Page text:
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In a significant development in the realm of consumer protection, the Hon’ble National Consumer Disputes Redressal Commission (NCDRC) in the matter of Manoj Madhusudhanan v. ICICI Bank Ltd (2023 SCC Online NCDRC 323) recently delivered a ruling in a case that has far-reaching implications for banks and consumers alike. Background: Manoj Madhusudhanan, the complainant had applied for a housing loan with ICICI Bank Limited and entrusted the bank with the original title documents of a property as collateral. The documents were intended to be transferred to the bank's central facility via a courier service, Blue Dart Express. However, during transit, the documents went missing, sparking a legal battle that raised several critical issues. Issues: The case raised a series of complex issues, ranging from liability and compensation to the extent of financial loss suffered by the complainant. The key issues are elaborated hereunder: Whether it was ICICI Bank or the courier service i.e., Blue Dart Express, who was responsible for the safekeeping of these crucial documents? Whether the loss of these documents constituted a "deficiency in service" on the part of ICICI Bank, affecting his clear title to the property, and potentially diminishing its value should he decide to sell it or use it as collateral in the future? Whether the NCDRC has jurisdiction to deal with the present case and what is the appropriate compensation to be awarded to the complainant for his losses and mental agony? Held: The NCDRC rendered a decisive verdict on these issues. The NCDRC ruled that ICICI Bank was primarily responsible for the custody and security of the original title documents of the property. It emphasized that the deficiency in service was evident and that the complainant's claim for compensation was legitimate. The NCDRC acknowledged the complainant's argument that the loss of the original documents had compromised his legal title to the property. It was determined that this fact warranted compensation and indemnification against any future losses he might incur. While the complainant had initially sought Rs 5 crore in compensation, the NCDRC disagreed with this amount, and after factoring in the compensation previously awarded by the banking ombudsman, directed ICICI Bank to pay Rs 25 lakh as compensation. Additionally, ICICI Bank was instructed to issue an indemnity bond and cover litigation costs of Rs 50,000. This landmark ruling has significant implications for both financial institutions and consumers. Here are some key takeaways and comments regarding the case. The ruling underscores the importance of consumer protection in financial transactions. It establishes that banks have a duty to safeguard the original documents entrusted to them by customers and should be held accountable for any loss. The case provides much-needed legal clarity regarding the liability of banks when entrusted with important documents. The ruling's emphasis on "deficiency in service" as a valid ground for compensation sets a strong precedent. It reaffirms the rights of consumers in financial transactions, especially in cases involving the loss or mishandling of important documents. Consumers can pursue remedies beyond the banking ombudsman's decisions, as indicated in the ruling. The case highlights the importance of jurisdictional questions in consumer protection cases. It clarifies that the NCDRC's jurisdiction is based on the value of goods or services and compensation claimed, rather than the total value of the property itself. MHCO Comment: In conclusion, the NCDRC's ruling in the ICICI Bank case serves as a landmark decision that upholds consumer rights and places the onus on banks to ensure the safety of documents entrusted to them. This ruling carries significant implications for the banking industry, customer relations, and the broader realm of consumer protection in India. It reaffirms the importance of legal safeguards in financial transactions and underscores the need for accountability and compensation in cases of service deficiency. Authors: Purvi Asher - Partner | Bhushan Shah - Partner | Shreya Dalal - Associate Partner | Daksha Kasekar - Associate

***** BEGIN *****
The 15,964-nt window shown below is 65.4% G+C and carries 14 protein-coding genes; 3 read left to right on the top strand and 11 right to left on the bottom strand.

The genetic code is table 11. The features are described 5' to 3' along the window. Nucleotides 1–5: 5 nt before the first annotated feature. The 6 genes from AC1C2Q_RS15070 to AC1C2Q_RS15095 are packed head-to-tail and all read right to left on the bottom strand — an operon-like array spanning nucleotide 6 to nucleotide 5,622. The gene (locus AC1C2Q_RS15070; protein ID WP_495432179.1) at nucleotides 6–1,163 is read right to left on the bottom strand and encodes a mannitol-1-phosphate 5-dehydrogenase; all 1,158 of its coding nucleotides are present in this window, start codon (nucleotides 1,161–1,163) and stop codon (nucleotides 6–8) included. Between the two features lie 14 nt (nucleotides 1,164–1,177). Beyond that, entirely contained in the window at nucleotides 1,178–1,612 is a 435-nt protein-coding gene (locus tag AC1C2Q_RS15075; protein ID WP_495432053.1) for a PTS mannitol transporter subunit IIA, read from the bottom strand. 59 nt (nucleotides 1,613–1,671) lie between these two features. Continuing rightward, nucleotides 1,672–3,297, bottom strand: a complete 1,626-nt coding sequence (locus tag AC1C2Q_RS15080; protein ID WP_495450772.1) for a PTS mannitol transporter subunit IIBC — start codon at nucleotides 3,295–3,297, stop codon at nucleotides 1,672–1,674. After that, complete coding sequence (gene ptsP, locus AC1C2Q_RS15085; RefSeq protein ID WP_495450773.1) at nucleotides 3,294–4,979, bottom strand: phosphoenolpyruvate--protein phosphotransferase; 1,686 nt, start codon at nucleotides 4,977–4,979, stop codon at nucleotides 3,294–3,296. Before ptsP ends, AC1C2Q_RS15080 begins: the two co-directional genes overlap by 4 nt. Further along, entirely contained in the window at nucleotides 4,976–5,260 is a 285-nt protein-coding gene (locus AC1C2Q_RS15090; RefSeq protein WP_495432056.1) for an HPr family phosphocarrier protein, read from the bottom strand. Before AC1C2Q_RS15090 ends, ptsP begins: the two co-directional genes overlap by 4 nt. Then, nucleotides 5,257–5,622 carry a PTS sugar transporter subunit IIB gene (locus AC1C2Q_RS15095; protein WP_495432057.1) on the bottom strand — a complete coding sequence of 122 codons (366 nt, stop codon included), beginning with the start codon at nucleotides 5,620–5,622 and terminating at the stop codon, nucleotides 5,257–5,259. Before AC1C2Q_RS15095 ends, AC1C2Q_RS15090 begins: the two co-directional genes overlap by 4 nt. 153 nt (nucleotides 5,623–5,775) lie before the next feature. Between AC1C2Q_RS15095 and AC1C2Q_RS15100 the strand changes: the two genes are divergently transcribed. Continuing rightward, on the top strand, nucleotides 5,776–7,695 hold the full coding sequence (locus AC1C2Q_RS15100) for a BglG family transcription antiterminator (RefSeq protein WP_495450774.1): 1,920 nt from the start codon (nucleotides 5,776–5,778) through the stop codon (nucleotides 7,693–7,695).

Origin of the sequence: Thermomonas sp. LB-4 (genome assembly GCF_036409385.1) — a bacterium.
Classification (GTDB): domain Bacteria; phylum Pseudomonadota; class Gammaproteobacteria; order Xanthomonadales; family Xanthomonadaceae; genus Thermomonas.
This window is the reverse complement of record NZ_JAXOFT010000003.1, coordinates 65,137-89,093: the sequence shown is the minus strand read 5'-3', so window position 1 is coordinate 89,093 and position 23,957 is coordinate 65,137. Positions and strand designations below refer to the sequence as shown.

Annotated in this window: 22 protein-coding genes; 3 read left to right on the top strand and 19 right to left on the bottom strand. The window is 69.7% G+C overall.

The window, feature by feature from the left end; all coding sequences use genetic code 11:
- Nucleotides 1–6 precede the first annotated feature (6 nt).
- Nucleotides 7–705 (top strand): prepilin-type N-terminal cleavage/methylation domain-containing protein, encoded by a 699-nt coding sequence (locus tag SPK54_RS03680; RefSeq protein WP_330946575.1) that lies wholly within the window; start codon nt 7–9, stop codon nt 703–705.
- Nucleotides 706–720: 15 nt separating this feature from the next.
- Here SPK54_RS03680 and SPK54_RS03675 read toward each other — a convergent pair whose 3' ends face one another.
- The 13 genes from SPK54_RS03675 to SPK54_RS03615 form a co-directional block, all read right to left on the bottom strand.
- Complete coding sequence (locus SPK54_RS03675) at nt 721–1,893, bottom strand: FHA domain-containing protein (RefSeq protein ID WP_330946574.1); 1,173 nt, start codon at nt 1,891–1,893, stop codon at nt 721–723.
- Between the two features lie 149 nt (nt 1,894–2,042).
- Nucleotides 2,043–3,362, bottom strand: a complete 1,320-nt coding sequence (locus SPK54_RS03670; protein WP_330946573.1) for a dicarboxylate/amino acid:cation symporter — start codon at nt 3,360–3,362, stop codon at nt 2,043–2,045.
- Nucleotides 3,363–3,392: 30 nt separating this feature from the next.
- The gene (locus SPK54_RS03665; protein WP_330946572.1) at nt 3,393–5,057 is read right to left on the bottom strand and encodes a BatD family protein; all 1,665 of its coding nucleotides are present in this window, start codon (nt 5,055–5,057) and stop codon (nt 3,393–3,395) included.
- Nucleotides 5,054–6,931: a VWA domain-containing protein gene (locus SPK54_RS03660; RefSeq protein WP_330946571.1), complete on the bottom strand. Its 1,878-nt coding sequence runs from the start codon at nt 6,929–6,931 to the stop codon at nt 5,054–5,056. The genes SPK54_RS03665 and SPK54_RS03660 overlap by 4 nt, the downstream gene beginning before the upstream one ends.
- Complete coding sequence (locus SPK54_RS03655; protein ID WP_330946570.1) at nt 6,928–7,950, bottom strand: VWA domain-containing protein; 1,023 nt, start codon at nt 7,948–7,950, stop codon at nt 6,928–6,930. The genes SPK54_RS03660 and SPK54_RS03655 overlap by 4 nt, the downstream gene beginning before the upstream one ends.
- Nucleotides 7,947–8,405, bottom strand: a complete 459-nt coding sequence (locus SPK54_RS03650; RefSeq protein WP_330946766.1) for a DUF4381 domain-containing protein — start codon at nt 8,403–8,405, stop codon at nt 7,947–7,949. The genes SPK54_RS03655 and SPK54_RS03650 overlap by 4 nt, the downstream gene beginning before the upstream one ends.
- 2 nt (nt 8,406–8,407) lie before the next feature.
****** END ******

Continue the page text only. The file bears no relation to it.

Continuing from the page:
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The Ministry of Corporate Affairs (MCA) on 27 October 2023 notified an amendment to the Companies (Prospectus and Allotment of Securities) Second Amendment Rules, 2023 (Amendment Rules 2023), which affects all companies, but majorly the private companies. The Amendment Rules 2023 introduces two significant changes: (i) concerning the bearer of share warrants under the erstwhile Companies Act, 1956, and (ii) mandatory dematerialisation of securities for all private companies excluding small companies. The Amendment Rules 2023 mark a significant milestone in India's corporate regulatory landscape. These rules introduce crucial changes aimed at enhancing transparency, efficiency, and accountability in the issuance and management of securities for both public and private companies. Rule 9 Amendment for Public Companies: Enhancing Share Warrants The Amendment Rules 2023 focuses on public companies that had previously issued share warrants under the erstwhile Companies Act, 1956. Here are the key provisions: Within 3 months of the Amendment Rules 2023's implementation, public companies must inform the Registrar about the details of these share warrants in Form PAS-7; Within 6 months, these public companies must request share warrant holders to surrender them for dematerialization. For this, the company has to place a notice for the bearers of share warrants in Form PAS-8 on their website. The company also has to publish the notice in a newspaper in the vernacular language which is in circulation in the district and in an English Newspaper widely circulated in the state in which the company’s registered office is situated. Non-compliance results in conversion and transfer to the Investor Education and Protection Fund established under Section 125 of the Companies Act, 2013. Rule 9B: Private Companies’ Mandatory Dematerialization Rule 9B, a new addition, significantly impacts private companies that do not qualify as small companies: The rules apply to private companies, excluding small companies, and extend to various categories, including foreign subsidiaries, domestic subsidiaries, Section 8 companies (non-profit companies), domestic holding companies, and companies governed by special acts. The Private companies not qualifying as small companies, according to their audited financial statements for the financial year ending after 31 March 2023, must comply within 18 months of that financial year's closure (i.e., by 30 September 2024). The private companies subject to these rules must ensure the dematerialization of securities held by promoters, directors, and Key Managerial Personnel before any securities-related transactions i.e., buyback, issue of bonus shares, and/or rights offer. It's important to note that government companies are exempt from these Amendment Rules 2023. It is important to note that a small company is a company that is not a public company and has a paid-up share capital equal to or below Rs 4 crore or such a higher amount specified not exceedingly more than Rs.10 crores. MHCO Comment: The Amendment Rules 2023 signify a pivotal development in India's corporate regulatory landscape. They seek to promote transparency, efficiency, and accountability in the issuance and management of securities. Timely compliance with the specified timelines and requirements is essential for companies to effectively adapt to these changes, avoid penalties, and secure their operations in the evolving regulatory environment. Historically, private companies often saw shares registered under untraceable or unidentified names, which raised concerns about black money. With the mandatory dematerialization of shares, the government aims to address this issue. Authors: Bhushan Shah - Partner | Shreya Dalal - Associate Partner | Daksha Kasekar - Associate